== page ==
As stated, in Dispensationalism, the “Messiah the Prince” is Jesus Christ and the end of the 483 years brings us to Jesus’ triumphal entry into Jerusalem; a few days before His crucifixion. However, the end of the 69th week, as described in verse 25, does NOT bring us to His death or to the end of His ministry. According to that verse, the Messiah will APPEAR and BEGIN His ministry at the end of the 69th week. It refers to His appearance; not His disappearance.

Jesus baptizedThe beginning of Jesus’ ministry was at His baptism, where He was “anointed” and introduced to Israel:

John the Baptist said, “so that He might be manifested to Israel, I came baptizing in water” (John 1:31).

God anointed Jesus of Nazareth with the Holy Spirit and power” (Acts 10:38; cf. Mark 1:9-11; Psa 2:6, 7).

COVENANT SUSPENDED

As stated, in Dispensationalism, the first 483 years came to an end at Christ’s triumphal entry into Jerusalem (a few days before His death) and, at that time, God suspended His covenant with Israel and postponed the last seven years to just before Christ’s return.

One objection to this is that there is no indication in the text that the 490 years will be interrupted for an indefinite period. Furthermore, as stated, the 490 years are an extension of God’s covenant with Israel:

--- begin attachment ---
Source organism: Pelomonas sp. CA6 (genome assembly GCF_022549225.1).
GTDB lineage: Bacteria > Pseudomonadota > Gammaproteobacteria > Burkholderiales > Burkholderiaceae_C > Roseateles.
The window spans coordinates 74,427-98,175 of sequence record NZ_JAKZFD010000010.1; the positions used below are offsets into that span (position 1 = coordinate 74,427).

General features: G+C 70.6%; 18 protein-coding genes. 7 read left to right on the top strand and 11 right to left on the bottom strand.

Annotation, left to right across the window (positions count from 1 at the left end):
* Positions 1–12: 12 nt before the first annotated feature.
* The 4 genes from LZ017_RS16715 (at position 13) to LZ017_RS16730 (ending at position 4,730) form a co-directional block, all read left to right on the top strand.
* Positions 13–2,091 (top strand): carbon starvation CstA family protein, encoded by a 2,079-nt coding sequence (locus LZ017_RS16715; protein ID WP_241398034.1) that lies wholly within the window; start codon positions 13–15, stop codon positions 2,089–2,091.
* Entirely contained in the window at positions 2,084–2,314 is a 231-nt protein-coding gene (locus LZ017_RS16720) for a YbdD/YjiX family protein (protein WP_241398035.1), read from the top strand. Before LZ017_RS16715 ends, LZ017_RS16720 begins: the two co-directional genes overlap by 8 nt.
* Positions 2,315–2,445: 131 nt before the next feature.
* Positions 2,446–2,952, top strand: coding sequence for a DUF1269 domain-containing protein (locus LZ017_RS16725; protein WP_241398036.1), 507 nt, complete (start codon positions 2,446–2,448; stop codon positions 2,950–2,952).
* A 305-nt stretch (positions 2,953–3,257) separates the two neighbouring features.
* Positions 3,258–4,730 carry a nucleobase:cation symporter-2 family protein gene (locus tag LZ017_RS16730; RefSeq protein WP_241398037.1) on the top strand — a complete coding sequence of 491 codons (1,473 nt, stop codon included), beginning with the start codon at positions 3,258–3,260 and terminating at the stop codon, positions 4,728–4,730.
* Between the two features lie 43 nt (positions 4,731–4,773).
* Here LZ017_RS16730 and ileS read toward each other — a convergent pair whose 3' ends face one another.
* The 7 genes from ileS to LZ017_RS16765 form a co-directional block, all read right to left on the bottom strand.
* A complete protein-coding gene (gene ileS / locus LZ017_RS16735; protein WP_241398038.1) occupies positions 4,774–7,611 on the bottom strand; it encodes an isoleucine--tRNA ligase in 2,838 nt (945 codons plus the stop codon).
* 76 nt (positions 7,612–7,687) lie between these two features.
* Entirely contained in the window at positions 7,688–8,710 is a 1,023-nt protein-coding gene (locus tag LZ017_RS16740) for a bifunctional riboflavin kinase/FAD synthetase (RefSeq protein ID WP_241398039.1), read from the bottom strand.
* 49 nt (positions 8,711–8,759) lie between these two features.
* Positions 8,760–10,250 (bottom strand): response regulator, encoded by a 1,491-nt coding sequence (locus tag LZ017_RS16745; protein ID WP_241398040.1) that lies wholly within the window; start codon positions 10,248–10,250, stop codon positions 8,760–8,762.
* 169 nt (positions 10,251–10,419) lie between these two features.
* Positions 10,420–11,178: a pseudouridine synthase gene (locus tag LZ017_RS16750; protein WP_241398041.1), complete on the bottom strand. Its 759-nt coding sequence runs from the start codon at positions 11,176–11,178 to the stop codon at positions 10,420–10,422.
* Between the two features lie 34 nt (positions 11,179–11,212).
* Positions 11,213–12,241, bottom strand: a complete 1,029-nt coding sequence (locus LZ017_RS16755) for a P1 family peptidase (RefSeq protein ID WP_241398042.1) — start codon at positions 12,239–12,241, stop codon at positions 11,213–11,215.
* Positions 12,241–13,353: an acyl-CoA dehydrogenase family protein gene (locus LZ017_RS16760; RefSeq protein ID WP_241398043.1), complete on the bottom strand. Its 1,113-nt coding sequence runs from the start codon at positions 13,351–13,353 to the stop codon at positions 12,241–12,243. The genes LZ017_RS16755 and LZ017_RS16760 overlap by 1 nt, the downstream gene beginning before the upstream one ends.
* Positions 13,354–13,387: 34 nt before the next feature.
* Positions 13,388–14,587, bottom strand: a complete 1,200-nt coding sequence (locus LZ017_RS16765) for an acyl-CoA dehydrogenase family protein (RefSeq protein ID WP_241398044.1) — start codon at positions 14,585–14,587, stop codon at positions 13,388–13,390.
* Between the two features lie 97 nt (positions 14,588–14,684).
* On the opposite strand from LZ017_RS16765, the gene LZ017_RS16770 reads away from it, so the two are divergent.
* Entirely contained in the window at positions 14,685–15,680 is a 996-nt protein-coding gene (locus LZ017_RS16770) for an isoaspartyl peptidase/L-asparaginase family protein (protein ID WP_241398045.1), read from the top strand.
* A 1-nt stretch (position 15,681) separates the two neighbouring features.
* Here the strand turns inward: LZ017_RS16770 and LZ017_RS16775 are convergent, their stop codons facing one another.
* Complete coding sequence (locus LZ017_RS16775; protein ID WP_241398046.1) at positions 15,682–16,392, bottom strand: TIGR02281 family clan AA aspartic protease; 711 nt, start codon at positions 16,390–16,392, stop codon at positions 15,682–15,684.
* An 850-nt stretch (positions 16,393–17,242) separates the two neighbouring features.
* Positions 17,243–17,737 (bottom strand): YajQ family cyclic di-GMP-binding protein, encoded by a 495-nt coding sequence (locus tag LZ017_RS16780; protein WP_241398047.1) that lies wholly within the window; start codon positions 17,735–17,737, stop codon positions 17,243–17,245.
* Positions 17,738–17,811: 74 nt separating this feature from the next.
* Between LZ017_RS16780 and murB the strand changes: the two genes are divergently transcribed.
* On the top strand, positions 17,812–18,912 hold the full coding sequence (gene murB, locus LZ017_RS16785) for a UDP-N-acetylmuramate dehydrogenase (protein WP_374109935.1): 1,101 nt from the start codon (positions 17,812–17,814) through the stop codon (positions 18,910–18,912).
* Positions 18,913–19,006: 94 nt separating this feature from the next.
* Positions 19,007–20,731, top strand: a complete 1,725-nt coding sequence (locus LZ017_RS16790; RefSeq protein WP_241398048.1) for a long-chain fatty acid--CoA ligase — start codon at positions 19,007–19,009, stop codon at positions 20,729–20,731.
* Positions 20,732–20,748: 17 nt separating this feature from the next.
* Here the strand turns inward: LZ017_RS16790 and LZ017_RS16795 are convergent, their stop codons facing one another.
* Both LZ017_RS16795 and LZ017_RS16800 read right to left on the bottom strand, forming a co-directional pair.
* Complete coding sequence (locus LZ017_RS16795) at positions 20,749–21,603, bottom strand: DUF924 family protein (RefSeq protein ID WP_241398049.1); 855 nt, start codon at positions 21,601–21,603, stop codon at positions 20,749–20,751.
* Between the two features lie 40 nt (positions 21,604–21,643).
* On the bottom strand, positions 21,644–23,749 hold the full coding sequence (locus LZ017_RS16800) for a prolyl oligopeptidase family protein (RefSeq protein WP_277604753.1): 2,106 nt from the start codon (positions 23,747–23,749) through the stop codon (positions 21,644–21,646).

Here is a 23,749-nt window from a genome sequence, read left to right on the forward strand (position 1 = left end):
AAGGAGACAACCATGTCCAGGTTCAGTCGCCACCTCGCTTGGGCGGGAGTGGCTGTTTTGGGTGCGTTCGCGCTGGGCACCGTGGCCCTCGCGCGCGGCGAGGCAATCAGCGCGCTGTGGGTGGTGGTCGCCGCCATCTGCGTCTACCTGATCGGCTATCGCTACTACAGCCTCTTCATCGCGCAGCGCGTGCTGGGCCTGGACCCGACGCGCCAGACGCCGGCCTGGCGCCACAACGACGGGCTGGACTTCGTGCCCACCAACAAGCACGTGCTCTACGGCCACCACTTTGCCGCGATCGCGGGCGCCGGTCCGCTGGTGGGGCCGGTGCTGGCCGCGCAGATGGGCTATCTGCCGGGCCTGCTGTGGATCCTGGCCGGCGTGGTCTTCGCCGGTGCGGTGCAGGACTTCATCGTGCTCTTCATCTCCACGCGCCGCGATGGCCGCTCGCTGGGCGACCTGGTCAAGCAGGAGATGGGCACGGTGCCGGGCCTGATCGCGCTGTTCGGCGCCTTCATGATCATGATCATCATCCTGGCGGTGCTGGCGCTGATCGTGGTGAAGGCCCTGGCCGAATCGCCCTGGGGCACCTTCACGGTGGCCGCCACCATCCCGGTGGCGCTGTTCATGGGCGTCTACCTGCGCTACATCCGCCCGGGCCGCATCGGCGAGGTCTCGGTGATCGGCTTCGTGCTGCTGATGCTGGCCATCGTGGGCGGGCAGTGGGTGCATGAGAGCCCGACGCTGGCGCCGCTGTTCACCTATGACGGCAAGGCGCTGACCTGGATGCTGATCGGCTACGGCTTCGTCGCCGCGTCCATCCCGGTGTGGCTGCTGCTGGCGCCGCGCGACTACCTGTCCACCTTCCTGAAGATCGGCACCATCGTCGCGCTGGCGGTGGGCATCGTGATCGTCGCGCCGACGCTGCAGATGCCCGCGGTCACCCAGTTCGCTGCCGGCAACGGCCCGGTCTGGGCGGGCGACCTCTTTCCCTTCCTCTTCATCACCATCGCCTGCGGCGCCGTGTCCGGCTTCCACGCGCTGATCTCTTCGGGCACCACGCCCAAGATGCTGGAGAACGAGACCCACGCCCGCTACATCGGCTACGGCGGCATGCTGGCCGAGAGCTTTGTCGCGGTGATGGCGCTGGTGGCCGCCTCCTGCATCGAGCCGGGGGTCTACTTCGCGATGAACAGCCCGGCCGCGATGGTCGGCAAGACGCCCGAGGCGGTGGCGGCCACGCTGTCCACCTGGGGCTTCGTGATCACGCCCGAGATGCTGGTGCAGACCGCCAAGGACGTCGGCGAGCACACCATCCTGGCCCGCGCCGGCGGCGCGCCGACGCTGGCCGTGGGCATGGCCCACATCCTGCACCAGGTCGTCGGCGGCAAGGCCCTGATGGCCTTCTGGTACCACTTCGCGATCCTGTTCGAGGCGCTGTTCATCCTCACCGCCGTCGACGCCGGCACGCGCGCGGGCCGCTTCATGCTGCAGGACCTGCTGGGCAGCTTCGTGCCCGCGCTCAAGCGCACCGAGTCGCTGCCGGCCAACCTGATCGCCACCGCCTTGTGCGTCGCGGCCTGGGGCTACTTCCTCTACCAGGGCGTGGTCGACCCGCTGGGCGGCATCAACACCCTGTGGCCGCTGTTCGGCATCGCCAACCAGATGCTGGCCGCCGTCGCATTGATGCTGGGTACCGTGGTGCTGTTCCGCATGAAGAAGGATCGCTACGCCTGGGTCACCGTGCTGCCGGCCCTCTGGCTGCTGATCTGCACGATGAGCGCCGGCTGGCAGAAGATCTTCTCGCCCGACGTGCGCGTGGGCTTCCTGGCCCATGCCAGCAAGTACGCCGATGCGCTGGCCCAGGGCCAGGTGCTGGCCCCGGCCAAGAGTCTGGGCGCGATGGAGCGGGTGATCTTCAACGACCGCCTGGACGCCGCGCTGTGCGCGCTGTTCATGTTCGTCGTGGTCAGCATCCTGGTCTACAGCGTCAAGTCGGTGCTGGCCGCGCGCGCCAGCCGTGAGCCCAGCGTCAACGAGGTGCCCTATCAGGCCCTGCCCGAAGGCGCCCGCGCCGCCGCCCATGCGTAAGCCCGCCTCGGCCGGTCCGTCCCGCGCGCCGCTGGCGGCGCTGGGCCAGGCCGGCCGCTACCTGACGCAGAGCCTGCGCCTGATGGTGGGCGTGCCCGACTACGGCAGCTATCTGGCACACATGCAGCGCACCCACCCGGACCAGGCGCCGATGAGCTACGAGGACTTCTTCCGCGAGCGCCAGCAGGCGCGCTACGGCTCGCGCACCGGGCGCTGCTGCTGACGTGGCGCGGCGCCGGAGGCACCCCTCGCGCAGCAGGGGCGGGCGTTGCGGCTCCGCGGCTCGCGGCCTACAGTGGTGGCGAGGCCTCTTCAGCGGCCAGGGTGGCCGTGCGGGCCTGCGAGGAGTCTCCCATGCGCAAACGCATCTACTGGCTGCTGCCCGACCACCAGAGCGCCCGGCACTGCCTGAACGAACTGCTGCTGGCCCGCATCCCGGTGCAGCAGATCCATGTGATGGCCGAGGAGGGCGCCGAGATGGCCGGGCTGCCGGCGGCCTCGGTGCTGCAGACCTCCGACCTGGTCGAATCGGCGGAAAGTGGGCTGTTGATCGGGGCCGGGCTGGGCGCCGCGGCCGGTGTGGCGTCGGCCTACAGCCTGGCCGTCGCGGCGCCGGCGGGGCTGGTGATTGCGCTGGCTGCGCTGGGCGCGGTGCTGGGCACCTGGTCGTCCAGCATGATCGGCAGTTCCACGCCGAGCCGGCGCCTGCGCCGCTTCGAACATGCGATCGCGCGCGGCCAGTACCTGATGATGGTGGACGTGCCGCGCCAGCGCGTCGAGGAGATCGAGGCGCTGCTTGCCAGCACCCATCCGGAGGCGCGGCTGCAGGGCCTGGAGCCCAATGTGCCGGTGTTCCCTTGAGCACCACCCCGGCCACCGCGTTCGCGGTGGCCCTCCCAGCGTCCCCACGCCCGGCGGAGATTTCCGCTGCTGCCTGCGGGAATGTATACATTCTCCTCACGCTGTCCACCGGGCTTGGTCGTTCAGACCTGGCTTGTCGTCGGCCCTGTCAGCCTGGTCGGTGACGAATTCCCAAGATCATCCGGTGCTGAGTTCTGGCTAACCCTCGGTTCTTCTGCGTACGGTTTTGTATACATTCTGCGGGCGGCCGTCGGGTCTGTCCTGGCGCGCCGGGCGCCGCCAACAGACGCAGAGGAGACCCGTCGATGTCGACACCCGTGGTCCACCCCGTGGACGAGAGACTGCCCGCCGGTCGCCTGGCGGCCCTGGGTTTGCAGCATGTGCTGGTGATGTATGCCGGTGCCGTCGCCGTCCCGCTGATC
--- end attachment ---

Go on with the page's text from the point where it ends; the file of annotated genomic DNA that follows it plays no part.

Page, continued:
Seventy weeks have been decreed for your people and your holy city” (Dan 9:24).

But, contrary to the Dispensational interpretation, God’s covenant with Israel continued for a few years after the Cross:

During the first few years after the Cross, God gave His Holy Spirit only to Jews and the gospel was preached only to Jews. The church consisted only of the “circumcised” (cf. Acts 10:45; i.e. Jews). See Jerusalem Phase of the Early Church.

About three or four years after the Cross, the Jews began to persecute these (Jewish) Christians, beginning with the stoning of Stephen (Acts 7; 8:1). See Judea and Samaria Phase of the Early Church.

Soon after this persecution began, Peter received a vision of unclean beasts (Acts 10:19-20). Up to that point in history, these Christian Jews regarded the uncircumcised as unclean and, as all Jews did, they did not associate with them. But, through this vision, God told Peter and the church not to regard Gentiles as unclean and to preach the gospel also to them (Acts 10:34-35). That was the end of God’s covenant with Israel – about three years after the Cross.